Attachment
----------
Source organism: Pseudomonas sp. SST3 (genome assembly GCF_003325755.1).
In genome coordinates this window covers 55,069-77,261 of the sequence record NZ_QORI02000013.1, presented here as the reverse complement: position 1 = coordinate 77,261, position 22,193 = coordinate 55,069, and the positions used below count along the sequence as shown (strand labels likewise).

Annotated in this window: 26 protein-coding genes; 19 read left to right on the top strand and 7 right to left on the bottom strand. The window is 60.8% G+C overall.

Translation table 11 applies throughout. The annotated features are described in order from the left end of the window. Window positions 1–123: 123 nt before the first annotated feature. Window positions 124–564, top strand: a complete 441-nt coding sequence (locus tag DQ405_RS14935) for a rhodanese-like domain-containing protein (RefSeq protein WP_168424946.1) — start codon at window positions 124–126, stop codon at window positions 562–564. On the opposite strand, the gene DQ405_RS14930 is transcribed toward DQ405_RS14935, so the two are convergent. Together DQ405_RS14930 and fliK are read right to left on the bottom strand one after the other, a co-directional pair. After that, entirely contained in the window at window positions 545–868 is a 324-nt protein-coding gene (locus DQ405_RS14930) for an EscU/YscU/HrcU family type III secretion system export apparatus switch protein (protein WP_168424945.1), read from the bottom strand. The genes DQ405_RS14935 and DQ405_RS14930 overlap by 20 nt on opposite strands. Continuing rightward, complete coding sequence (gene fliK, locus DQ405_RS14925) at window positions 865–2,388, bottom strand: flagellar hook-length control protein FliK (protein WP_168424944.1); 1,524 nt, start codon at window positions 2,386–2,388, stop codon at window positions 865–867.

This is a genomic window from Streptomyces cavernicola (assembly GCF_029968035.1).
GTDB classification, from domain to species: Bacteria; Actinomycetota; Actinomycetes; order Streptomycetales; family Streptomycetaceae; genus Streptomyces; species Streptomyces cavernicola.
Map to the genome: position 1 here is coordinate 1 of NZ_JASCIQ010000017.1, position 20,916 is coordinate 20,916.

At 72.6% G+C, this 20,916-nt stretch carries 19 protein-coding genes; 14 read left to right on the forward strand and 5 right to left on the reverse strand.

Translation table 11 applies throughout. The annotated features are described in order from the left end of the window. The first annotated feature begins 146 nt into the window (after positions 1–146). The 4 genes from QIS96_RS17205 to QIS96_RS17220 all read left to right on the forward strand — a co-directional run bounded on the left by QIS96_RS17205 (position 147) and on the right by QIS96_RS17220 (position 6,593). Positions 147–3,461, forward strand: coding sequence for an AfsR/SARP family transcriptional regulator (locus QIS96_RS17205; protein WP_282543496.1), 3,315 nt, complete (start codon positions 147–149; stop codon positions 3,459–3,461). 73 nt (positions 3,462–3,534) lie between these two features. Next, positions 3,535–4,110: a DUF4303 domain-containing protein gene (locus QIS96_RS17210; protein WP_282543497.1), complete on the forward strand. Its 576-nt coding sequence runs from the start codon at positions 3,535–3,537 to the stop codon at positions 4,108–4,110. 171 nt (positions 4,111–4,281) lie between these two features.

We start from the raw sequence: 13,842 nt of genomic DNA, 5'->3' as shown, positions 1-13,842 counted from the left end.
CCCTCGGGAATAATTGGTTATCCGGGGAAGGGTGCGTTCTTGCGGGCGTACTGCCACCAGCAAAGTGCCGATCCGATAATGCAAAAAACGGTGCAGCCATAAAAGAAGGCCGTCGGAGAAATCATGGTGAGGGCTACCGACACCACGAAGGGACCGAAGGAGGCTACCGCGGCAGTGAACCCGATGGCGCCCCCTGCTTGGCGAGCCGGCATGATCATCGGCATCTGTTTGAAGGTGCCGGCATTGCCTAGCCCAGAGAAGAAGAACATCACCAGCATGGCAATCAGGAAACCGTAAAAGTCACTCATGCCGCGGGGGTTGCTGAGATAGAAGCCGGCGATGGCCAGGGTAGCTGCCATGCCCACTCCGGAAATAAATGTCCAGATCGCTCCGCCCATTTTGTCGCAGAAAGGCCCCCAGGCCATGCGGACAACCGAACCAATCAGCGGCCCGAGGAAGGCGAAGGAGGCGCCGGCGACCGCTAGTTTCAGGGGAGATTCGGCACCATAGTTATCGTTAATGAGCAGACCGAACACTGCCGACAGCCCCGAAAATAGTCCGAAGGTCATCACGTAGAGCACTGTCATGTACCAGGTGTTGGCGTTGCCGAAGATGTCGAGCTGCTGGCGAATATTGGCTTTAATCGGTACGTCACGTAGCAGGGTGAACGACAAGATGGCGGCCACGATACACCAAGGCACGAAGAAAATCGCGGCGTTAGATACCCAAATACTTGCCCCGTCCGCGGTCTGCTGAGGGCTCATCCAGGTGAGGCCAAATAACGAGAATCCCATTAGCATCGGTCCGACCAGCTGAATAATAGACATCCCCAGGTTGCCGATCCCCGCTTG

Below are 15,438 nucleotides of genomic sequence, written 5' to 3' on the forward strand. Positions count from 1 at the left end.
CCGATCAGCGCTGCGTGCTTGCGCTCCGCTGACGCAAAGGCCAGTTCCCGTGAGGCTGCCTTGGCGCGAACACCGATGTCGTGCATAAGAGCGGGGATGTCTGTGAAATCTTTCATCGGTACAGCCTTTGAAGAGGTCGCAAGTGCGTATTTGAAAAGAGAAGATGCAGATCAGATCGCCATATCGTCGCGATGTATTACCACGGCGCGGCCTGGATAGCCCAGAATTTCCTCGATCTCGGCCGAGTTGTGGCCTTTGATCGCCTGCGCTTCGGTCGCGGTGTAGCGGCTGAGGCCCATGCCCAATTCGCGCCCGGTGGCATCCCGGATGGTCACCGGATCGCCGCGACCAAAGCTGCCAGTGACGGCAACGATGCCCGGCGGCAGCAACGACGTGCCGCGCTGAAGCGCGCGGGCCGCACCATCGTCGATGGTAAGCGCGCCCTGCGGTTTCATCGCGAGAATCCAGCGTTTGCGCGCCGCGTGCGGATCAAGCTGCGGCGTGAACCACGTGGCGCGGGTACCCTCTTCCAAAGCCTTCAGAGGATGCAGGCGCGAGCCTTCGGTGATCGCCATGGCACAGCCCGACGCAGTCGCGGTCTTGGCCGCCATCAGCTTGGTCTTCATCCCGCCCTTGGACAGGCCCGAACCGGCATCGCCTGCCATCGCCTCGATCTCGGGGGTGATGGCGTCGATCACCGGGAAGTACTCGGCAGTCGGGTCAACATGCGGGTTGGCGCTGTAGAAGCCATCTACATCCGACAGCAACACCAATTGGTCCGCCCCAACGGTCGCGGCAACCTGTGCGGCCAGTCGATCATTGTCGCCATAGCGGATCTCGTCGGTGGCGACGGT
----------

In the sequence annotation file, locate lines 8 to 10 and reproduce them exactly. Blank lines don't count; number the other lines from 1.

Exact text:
At 72.6% G+C, this 20,916-nt stretch carries 19 protein-coding genes; 14 read left to right on the forward strand and 5 right to left on the reverse strand.

Translation table 11 applies throughout. The annotated features are described in order from the left end of the window. The first annotated feature begins 146 nt into the window (after positions 1–146). The 4 genes from QIS96_RS17205 to QIS96_RS17220 all read left to right on the forward strand — a co-directional run bounded on the left by QIS96_RS17205 (position 147) and on the right by QIS96_RS17220 (position 6,593). Positions 147–3,461, forward strand: coding sequence for an AfsR/SARP family transcriptional regulator (locus QIS96_RS17205; protein WP_282543496.1), 3,315 nt, complete (start codon positions 147–149; stop codon positions 3,459–3,461). 73 nt (positions 3,462–3,534) lie between these two features. Next, positions 3,535–4,110: a DUF4303 domain-containing protein gene (locus QIS96_RS17210; protein WP_282543497.1), complete on the forward strand. Its 576-nt coding sequence runs from the start codon at positions 3,535–3,537 to the stop codon at positions 4,108–4,110. 171 nt (positions 4,111–4,281) lie between these two features.

We start from the raw sequence: 13,842 nt of genomic DNA, 5'->3' as shown, positions 1-13,842 counted from the left end.